Education at Christ Church Georgetown

Education

Ash Wednesday Worship

 

Services at 7:30 a.m., 12 noon, 6:00 p.m.
Imposition of ashes at each service.
Full choir at 6:00 p.m. 

 

Click here for Lenten programs.

 

 

 

 

 

 

 

Godly Play

Godly Play is an innovative Montessori-based curriculum that engages children in learning through storytelling, ritual, and hands-on activity. The children meet for Godly Play classes in three different groups, the Caterpillars class for three year-olds, the Butterflies class for four and five year-olds and a class for Kindergarteners. Classes meet each Sunday from 10:00 to 10:50 a.m. The Godly Play rooms are on the first floor of the Parish Hall next to the nursery. You can sign up your little Caterpillars and Butterflies by emailing Rita Yoe or calling 202-333-6677.

Tell Me More about Godly Play!
Godly Play is a Montessori-based religious education curriculum developed by Jerome Berryman, an Episcopal priest. The curriculum has been used for over 30 years in churches of different denominational traditions and all over the world. Classes follow the shape of the Eucharist. The children gather in a special space, hear one of God’s stories, and then respond to God’s story through art or an activity of their choice. After this response time, the children pray and feast by enjoying a snack together, and then are dismissed from class. Sometimes parents have questions about Godly Play because it “looks” and feels different from many other curricula out there, including the Episcopal Children’s Curriculum, which we use here at Christ Church for our older children. We invite you to enjoy the information below and to ask further questions  of our Youth Missioner or our clergy at any time!

Why is the curriculum called Godly Play—are the children just playing?
Playing and praying don’t just sound alike—they are very similar activities. Think of what it’s like to play—for example, we are joyful, we aren’t self-conscious, we become engrossed in what we’re doing, and we feel centered, enriched, and strengthened. Praying can often be thought of as playing with God. In a Godly Play classroom, children are invited to come into the presence of the mystery of God, to hear God’s stories, and to respond out of love.

What projects will the children work on in class?
In a Godly Play classroom, children respond to the story verbally during wondering time and also respond by working with story objects, creating art, or even caring for the classroom during the response time. Children are not given specific projects to finish; rather, the consistent structure of the classroom space and time allows the children to choose their responses to the biblical stories while being guided by the ritual and routine of the class.

How do I know if my child is learning anything?
In addition to learning and engaging the stories of the Old and New Testaments, the children learn through the Godly Play classroom how to listen, how to treat sacred space, how to treat one another, and how to begin to be self-directed. Parents report that their children will begin to “wonder” aloud about things, will treat objects with greater reverence, and will include elements like the baby Jesus in their play at home. They may also begin retelling the stories they heard in class on the way home from church or later in the week.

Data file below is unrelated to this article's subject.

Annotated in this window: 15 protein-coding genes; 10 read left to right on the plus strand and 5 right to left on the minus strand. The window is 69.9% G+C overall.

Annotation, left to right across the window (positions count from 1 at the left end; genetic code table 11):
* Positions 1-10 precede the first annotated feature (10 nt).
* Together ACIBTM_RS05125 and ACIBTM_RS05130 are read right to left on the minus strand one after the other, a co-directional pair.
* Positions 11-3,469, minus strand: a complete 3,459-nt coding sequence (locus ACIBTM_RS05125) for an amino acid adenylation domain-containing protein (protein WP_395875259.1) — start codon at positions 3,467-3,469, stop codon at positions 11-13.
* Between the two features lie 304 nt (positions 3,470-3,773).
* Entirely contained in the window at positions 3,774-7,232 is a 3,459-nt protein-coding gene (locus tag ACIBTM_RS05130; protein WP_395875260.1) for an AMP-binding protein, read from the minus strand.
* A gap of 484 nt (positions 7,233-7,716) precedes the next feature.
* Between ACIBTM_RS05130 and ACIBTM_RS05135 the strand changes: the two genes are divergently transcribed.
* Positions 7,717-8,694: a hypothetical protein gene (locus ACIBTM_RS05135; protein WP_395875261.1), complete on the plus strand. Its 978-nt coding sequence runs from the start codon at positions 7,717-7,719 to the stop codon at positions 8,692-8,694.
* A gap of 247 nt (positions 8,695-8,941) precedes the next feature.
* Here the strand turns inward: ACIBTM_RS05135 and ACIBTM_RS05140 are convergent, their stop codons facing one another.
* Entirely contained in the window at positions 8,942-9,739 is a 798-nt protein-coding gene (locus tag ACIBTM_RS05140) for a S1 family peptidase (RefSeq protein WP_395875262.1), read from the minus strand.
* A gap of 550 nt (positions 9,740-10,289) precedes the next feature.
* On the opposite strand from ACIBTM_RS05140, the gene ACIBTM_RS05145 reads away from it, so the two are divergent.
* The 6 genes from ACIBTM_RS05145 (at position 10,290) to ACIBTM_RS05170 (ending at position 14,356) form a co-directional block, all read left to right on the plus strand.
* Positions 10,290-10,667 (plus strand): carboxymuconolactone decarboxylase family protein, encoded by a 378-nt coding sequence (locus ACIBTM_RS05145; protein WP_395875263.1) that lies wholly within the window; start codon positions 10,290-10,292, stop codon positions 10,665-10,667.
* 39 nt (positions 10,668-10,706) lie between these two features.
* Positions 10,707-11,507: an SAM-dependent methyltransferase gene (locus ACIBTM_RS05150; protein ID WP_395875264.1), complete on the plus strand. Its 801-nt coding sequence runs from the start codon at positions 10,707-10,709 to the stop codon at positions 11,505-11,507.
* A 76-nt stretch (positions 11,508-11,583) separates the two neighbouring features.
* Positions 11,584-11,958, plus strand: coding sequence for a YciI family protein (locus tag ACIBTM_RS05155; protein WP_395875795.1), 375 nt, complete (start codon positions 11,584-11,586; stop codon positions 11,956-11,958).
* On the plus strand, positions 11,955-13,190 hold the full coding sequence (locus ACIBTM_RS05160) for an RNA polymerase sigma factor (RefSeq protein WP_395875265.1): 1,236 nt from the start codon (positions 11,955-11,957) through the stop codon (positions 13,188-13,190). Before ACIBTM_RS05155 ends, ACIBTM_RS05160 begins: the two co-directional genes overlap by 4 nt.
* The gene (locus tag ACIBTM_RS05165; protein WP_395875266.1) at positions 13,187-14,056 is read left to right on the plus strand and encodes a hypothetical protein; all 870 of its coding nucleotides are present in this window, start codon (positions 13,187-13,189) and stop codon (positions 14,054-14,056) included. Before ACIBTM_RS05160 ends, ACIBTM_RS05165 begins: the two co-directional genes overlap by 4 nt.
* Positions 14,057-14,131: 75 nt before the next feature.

How can I support my child’s experience in Godly Play?
It sounds simple, but the most important things parents can do are to bring their children to class regularly, and to bring them on time (10:00 a.m.) and pick them up on time (10:50 a.m.). Just as with any class or practice, the more regularly a child attends Sunday school, the more enriching the experience will be! Timeliness is important because in the Godly Play classroom, children are greeted individually at the door and invited into the circle one by one. Building a circle of children who are “ready” and who are not rushed or late, sets the tone for the morning and allows the sacred story to be told without interruption. Likewise, teachers say goodbye to children individually at the door. When parents are on time to pick up their children, the children have a happy, secure dismissal and teachers, who have given much already, may rejoin their waiting families or make it to the 11:00 a.m. service on time.

Is there anything else I can do to support my child’s experience?
Tell stories at home! Practice using the “I wonder” construction when talking about stories or art. “I wonder what part of the story you liked the most?” Instead of asking, “What did you learn in Sunday school today?” which a child may not be able to articulate, try “What would you like to tell me about Sunday school?” Your child may not have a response at that moment, but you are inviting them to reconsider their experience and your child may have more to share later.

Can I attend the Godly Play class with my child?
The Godly Play classroom is a sacred space for children, and parents are asked to say their goodbyes at the door. You’ll notice that all objects are placed at a child’s level in the Godly Play classroom. Even teachers keep a low profile: they are always either seated in a chair or on the floor. Often times a child who is agitated as a parent is leaving will calm down as soon as the parent or relative is out of sight. Of course, in some cases, it is best for the class and for a child if that child’s parent is present to help the child transition into the class. If you think this might be the case, please speak with the Rita Yoe, Youth Missioner, so that we can let the teachers know.